According to surveys by trade associations, one out of three companies in Germany already believes that their existence is under threat.

What will it cost to protect companies?

Production restrictions also have far-reaching consequences for other companies. There is a threat of a domino effect as chemicals and steel are basic materials that are needed everywhere.

The business community is calling for rapid assistance from the state, but with its relief packages, heating cost subsidies, increased child benefits and the 9-euro public transport ticket, the government has so far focused primarily on the population itself.

After fierce protests from businesses, Economy Minister Robert Habeck announced expanded protection for companies as well, especially for small and medium-sized businesses and skilled trades.

But what will it cost in the event of an emergency? Triple-digit billions, like the bridging measures set up during the coronavirus pandemic? How many employees will be out of work in the winter and have to be kept afloat with short-term allowances? The Economy Ministry is still feverishly calculating the potential costs. Habeck had to concede at the Employers’ Day that there was still no agreement in the government on how much money would be available for business aid.

The government’s announcements on getting a grip on energy prices also look less concrete. Chancellor Olaf Scholz (SPD) promised quick help when it comes to power: Electricity producers that produce renewable energies and nuclear energy, which means they have no additional costs but have still been collecting high prices, are to hand over part of their so-called “windfall profits” to support poorer households and companies.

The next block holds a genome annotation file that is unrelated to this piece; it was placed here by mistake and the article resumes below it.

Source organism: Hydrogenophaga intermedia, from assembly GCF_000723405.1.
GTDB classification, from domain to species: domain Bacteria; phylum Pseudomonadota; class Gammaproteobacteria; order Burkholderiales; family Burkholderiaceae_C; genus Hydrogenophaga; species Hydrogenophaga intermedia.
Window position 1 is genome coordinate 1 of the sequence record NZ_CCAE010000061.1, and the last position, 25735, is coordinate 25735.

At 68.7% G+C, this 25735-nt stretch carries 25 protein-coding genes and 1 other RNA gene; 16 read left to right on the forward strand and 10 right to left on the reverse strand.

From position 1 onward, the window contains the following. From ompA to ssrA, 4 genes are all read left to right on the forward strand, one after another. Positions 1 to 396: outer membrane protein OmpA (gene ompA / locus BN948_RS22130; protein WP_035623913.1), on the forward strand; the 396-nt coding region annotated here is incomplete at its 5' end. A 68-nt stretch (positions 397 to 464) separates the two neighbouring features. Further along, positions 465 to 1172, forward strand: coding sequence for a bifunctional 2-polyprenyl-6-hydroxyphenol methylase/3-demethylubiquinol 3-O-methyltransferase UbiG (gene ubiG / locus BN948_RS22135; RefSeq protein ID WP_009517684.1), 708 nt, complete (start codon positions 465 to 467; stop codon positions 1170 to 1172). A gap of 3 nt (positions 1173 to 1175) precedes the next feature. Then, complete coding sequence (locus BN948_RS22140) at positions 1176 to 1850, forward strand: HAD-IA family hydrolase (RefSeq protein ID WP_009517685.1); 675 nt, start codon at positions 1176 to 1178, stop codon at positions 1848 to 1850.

Habeck believes that a corresponding regulation could take effect from the end of the year and said it should also apply retroactively.

But the German government still doesn’t have a quick solution for gas prices.

By the end of 2023, Germany will be completely independent of Russian gas. Thanks to import terminals for liquefied petroleum gas (LPG) that are expected to be ready by then, all the gas needed can then be obtained from other countries.

The raw material will then come from Norway, the US and many other countries. Until then, it’s a matter of persevering.

“We’ll probably get through this winter, and that’s good news at this time,” said Chancellor Scholz, who doesn’t think there will be a gas shortage.

Polite applause for the chancellor

Though that doesn’t tackle the high prices. Finding solutions to those is to be the task of an experts’ commission that includes scientists, employers, and trade unionists.

But this isn’t enough for employers’ associations, who rarely applauded the chancellor at the 2022 Employers’ Day.

The business community has little understanding for the government’s decision not to allow the three nuclear power plants still in operation to continue running beyond the end of the year.

The chancellor did say that care would be taken “to ensure that it is possible for the nuclear power plants in southern Germany to continue running in January and February and March, so that under no circumstances would there be a bottleneck in the German electricity market.”

The entrepreneurs would have preferred a clearer commitment.

“What is happening right now is as if you had thrown all the lifeboats overboard on the Titanic, but at the same time, the band is allowed to continue playing in the dining room,” said Dulger, the president of the Confederation of German Employers’ Associations. “That’s not responsible policy.”

This article was originally written in German.



Graham Charles Lear

What is life without a little controversy in it? Quite boring and sterile would be my answer.